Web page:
House Pro Tempore Chris Pringle (R-Mobile) is looking to clean up Alabama's licensing boards with a pre-filed bill prohibiting boards and state agencies from paying off employees not to report wrongdoing.

Alabama's licensing boards are in charge of granting or withholding business occupational licenses, which are attained through testing, education, inspection and other standards on top of regular fees and possible fines.

Boards include the Board of Cosmetology, Board of Funeral Service, Board of Dental Examiners, Board of Heating and Air Conditioning Contractors and Board of Massage Therapy. Some boards employ their own management and executives, while others hire private companies to manage their operations, such as administration, licensing and application processes, investigations, regulations and testing.

According to Pringle, there have been several instances of board employees learning of illegality on behalf of other members, then offering Non-Disclosure Agreements (NDAs) and payment to keep silent.

"There have been a couple of our licensing boards that have had some illegal activities brought to the forefront, and those boards have used NDAs to force the employees of that licensing board not to disclose what they knew," Pringle told 1819 News. "For me, you're not using taxpayer money to cover up the malfeasance of your licensing board by paying off your other employees with other people's money and making them sign NDAs. That's just wrong at every level. So, I'm going to try to put a stop to it."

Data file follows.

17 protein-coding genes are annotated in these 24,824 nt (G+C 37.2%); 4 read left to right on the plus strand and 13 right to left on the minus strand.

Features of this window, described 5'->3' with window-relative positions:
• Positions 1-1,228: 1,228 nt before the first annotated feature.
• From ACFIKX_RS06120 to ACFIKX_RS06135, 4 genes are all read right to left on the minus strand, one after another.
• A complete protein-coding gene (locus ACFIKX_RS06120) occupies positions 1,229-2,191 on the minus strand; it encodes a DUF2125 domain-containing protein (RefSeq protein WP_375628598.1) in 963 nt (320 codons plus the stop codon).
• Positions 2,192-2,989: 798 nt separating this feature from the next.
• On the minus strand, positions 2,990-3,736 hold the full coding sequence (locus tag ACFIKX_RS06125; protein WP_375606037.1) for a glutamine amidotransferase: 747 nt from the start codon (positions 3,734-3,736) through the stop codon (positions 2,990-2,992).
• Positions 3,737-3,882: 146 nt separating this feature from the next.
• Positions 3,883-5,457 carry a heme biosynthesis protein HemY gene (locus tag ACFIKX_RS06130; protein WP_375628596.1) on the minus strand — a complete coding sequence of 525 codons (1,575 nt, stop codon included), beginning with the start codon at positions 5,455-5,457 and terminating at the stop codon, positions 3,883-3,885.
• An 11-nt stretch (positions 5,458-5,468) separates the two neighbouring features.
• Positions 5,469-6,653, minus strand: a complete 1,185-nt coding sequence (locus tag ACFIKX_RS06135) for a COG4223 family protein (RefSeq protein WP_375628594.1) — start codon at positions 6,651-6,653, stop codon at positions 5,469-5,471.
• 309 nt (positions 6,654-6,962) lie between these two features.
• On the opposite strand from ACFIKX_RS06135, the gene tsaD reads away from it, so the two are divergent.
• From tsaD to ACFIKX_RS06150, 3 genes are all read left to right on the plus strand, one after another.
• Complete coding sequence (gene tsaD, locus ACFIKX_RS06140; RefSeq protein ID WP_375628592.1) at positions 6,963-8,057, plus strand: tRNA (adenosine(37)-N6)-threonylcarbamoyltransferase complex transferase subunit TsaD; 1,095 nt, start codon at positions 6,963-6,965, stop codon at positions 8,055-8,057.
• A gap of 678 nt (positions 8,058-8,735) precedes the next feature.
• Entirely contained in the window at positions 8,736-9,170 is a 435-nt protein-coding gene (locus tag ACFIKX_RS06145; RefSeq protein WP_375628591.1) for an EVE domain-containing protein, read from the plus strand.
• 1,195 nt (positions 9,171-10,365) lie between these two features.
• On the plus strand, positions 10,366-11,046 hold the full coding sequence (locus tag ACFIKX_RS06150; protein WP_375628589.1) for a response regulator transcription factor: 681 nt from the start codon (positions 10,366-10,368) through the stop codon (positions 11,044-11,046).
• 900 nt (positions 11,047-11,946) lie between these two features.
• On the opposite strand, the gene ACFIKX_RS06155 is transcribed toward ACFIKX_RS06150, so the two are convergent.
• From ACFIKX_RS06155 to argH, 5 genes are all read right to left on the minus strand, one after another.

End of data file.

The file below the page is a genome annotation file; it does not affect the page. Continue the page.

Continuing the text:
He continued, "What these licensing boards are doing is going to these employees and saying, 'we will pay you X number of dollars if you sign this non-disclosure agreement and keep your mouth shut. They're buying people's silence with taxpayer's money."

Since there is currently no state law prohibiting the activity described by Pringle, he filed House Bill 11 (HB11) ahead of February 2024's regular legislative session. 

If passed, HB11 would dictate that "no state agency or occupational licensing board may enter into any agreement that prevents or restricts an individual from publicly disclosing any information or knowledge gained by that individual which relates to any misfeasance, malfeasance, or potential criminal activity committed by an employee, officer, or contractor, or former employee, officer, or contractor of that state agency or occupational licensing board during the employee's, officer's, or contractor's term of employment or service."

Pringle continued, "It's a fundamental argument we've had for years in Montgomery. I believe fully that licensing boards exist because they are creatures of the legislature, and we gave them taxing authority. If you have to pay for a professional license in the state of Alabama, that is a tax. You have no choice."

"They have a fiduciary responsibility to disclose that money and be accountable for how they spend it," he concluded.

To connect with the author of this story or to comment, email [email protected].

Don't miss out! Subscribe to our newsletter and get our top stories every weekday morning.